Test of Mathematics at the 10+2 Level

This is a Test of Mathematics Solution Subjective 181 (from ISI Entrance). The book, Test of Mathematics at 10+2 Level is Published by East West Press. This problem book is indispensable for the preparation of I.S.I. B.Stat and B.Math Entrance.

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Suppose that one moves along the points (m, n ) in the plane where m and n are integers in such a way that each move is a diagonal step, that is, consists of one unit to the right or left followed by one unit either up or down.

(a) Which point (p, q) can be reached from the origin.

(b) What is the minimum number of moves needed to reach such a point (p, q)?


For each horizontal movement (right or left) there is one vertical movement (up or down). Suppose there are R right moves, L left moves. Also there be U upward move and D downward move. Since number of horizontal movement equals number of vertical movements hence we have

R+L = U+D = k (say)

The final coordinate reached is (R – L , U – D) (as each right move counts as +1 and left move counts as -1, and similarly for vertical movements),

L = k -R

D = k -U

Hence the final coordinate is (2R – k, 2U – k)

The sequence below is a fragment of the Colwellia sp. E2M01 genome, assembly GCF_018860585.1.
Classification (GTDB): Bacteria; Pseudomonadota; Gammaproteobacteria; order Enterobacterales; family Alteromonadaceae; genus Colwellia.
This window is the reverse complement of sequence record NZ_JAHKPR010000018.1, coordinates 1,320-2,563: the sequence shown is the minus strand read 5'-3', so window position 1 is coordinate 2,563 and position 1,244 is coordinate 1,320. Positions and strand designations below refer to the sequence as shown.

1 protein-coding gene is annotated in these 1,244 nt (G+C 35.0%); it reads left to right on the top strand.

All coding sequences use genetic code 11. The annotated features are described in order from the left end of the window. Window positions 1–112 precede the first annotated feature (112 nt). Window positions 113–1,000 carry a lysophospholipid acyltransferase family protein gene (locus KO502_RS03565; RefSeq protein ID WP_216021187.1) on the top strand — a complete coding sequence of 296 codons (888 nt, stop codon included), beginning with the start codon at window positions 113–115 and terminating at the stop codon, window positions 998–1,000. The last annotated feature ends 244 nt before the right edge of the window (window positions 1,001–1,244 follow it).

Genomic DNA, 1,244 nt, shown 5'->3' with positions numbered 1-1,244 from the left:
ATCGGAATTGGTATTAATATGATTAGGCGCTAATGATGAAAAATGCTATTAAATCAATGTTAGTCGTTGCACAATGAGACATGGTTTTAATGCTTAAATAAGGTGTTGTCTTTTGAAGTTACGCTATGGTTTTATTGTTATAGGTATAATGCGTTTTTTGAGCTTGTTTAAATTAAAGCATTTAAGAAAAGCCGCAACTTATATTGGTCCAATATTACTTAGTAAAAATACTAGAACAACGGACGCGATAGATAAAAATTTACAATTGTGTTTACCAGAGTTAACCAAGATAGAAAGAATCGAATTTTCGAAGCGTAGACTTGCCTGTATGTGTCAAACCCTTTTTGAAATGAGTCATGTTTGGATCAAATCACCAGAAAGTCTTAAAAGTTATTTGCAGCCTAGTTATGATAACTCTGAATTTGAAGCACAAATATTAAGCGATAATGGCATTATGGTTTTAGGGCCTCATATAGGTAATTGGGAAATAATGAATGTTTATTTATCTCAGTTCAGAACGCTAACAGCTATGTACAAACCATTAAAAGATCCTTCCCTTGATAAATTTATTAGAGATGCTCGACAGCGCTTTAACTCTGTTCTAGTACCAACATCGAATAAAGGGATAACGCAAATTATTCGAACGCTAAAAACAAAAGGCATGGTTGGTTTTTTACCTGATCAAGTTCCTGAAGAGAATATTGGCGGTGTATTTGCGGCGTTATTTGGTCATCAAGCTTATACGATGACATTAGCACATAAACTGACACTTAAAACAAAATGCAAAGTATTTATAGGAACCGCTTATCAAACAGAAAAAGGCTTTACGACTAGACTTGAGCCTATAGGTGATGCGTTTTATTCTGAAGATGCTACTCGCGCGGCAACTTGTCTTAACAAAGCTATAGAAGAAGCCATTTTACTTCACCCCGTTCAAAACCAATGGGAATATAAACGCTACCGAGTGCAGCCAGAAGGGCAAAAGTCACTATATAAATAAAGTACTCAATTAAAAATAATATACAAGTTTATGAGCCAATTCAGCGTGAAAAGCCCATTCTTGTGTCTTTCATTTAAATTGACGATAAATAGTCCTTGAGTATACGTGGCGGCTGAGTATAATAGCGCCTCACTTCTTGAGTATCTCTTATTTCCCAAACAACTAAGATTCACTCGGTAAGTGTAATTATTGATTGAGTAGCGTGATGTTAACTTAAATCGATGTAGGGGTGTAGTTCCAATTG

Therefore both the coordinates are of same parity (that is either both are even or both are odd).

So we have shown that the final point that can be reached has both x and y coordinate of the same parity. Now we show the converse. That is all the points whose x and y coordinates are of same parity can be reached.

Say P be a point whose both coordinates are even. Without loss of generality we may say P = (2m, 2n) where 2m \ge 2n and both coordinates are positive.

1. 2(m-n) moves of the form Right-Up followed by Left-down is performed to reach the point (2(m-n) , 0)

2. Next 2n moves of the form Right-Up is performed to reach the point (2m, 2n)

So in total 2(m-n) + 2n = 2m moves are performed to reach the point (2m, 2n)

Similarly to reach a point whose both coordinates are odd, say (2j+1, 2l + 1), we first reach the point (2j, 2l) and then move one more unit diagonally upward.

This same algorithm will work for all the quadrants.

Also if (p, q) is the final coordinate with p > q, we have taken p steps to reach the point. It is not possible to reach the point in less than p steps, because we must cover at least p boxes in at least one direction and in one step exactly one box can be covered.

Therefore we have found the answer:

(1) All the points (p, q) can be reached where p \equiv q \text{mod} 2

(2) If p \ge q , minimum number of steps required is p. If q \ge p , the minimum number of steps required is q.